The first is the City Council in Toronto. Year after year the organizers of Toronto’s Pride Parade have demonstrated that they are either not able or not willing to keep participants from breaking the law; openly and unabashedly breaking the law. Some commentators have asked why the police are not arresting those who walk around naked and/or engage in simulated sexual acts in public. If this behaviour was to take place at Caribana, the CHIN International Picnic or Toronto International Film Festival (all events that have had city council comment on the need for organizers to maintain control of their events in compliance with the law, the latter in regard to Sean Penn chainsmoking through an indoor media conference) no doubt people would be charged or arrested. The police are trying to keep the peace, something which arrests in the unruly environment of Pride events means letting this public lewd behaviour go. But City Council can insist organizers clean up their act or risk losing the opportunity to hold their festival. They’ve done it before with other groups.
This year, apparently the Canada Day parade and festivities were supplanted by Pride Week and the Pride Parade. City of Toronto celebrations were moved north to Mel Lastman Square in North York. C’mon City Council. What are you thinking?
The second group of people with whom I am disappointed are the activists and leaders in the LGBTTIQQ2SA (the acronym noted by Pride Toronto – Lesbian, Gay, Bisexual, Transsexual, Transgender, Intersex, Queer, Questioning, Two Spirited, Allies) communities, including the LGBT media, several of whom have regularly challenged me to stand up and educate the Church community when there have been expressions of discrimination toward the LGBT community (I’ll stick with the shorter acronym).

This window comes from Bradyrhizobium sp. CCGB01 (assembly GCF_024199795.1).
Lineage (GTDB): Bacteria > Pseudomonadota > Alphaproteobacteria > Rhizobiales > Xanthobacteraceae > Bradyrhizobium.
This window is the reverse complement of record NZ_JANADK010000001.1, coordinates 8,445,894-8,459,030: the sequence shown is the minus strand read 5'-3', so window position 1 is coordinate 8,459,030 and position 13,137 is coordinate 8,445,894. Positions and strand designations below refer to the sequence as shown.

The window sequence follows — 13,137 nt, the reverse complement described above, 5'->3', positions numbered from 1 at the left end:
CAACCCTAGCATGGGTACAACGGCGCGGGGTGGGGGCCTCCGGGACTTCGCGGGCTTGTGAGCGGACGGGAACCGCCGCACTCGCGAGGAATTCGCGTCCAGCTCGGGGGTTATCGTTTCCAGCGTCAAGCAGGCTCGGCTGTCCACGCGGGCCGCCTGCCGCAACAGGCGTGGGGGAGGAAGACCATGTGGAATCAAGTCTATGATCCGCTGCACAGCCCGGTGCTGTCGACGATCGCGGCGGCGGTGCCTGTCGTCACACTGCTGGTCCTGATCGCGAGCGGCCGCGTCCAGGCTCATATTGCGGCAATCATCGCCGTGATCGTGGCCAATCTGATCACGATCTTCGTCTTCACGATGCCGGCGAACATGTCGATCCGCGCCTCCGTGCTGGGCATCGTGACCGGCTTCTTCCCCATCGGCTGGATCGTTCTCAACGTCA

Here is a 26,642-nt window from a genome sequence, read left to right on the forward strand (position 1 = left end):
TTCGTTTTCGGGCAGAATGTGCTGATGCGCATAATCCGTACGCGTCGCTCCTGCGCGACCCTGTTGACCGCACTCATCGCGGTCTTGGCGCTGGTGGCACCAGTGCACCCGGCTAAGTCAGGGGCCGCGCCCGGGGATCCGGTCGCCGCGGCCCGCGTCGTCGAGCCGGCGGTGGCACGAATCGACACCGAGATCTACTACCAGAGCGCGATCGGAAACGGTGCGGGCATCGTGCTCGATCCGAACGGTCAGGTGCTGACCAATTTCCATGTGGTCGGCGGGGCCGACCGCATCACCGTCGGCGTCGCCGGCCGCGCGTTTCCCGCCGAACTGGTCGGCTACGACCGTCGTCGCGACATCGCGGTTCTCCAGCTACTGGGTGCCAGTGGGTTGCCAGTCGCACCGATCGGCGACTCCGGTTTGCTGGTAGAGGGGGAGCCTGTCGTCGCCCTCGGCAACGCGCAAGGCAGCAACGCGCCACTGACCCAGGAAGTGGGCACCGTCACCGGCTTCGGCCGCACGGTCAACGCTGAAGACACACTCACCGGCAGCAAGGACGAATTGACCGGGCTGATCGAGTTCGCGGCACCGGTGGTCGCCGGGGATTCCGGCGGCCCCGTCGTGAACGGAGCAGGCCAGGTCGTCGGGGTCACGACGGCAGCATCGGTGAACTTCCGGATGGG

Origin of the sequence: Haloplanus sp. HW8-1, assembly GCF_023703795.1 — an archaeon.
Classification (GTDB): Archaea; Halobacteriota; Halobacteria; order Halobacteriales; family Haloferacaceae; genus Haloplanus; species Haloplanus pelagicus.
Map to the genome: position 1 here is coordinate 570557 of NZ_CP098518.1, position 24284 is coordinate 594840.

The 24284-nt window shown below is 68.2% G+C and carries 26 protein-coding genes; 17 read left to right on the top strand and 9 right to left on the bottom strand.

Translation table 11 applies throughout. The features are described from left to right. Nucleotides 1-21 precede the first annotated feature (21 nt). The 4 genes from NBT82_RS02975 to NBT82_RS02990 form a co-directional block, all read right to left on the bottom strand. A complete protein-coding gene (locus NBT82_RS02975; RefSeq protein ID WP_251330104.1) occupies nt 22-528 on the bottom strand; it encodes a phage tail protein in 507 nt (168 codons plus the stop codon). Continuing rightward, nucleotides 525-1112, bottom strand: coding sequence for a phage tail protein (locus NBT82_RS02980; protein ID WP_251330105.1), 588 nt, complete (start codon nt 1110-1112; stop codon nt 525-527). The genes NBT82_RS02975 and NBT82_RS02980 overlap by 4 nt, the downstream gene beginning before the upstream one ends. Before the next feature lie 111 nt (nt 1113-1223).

We are, indeed, as human beings ALL made in the image of God. David Lynn was preaching that message. We ALL have sinned and fall short of the glory of God. David Lynn was preaching that message. None of us is perfect and we ALL have room for personal and spiritual growth. David Lynn was preaching that message. David Lynn was not singling out, discriminating against or condemning anyone in the LGBT community or the LGBT community generally. The video shows that he was attempting to engage in a meaningful dialogue about spiritual things from his perspective as a Christian with a man in a blue shirt who was respectfully challenging Lynn’s assertions. I have read that Lynn’s ‘booth’ had a banner nearby that stated “Pride goeth before destruction and a haughty spirit before a fall” (Proverbs 16:18, KJV), which could perhaps be considered provocative in the environment of the Pride Parade; but certainly not worthy of the video recorded vitriol that was thrown his way, along with a liquid assault. David Lynn was not engaging in an expression of hatred. Some was certainly directed his way.
Where are the leaders from the LGBT community who will stand up for the protection of the Charter rights of David Lynn and people like him who wish to peaceably and non-offensively share their faith in the public square of Canada’s free and democratic society? Where are those leaders from the LGBT community who have called for respectful dialogue between Christian leaders and the LGBT community when respectful dialogue is vehemently rejected by members of the LGBT community?
You know me. And, you know the EFC. We have consistently and respectfully presented the position of the Evangelical community without being denigrating, derogatory or condemnatory of LGBT individuals or public policy arguments. Now, as you’ve called on me – both personally and in print – I am calling on you. As Canadians we need to respectfully get along, which means both parties have to do our part.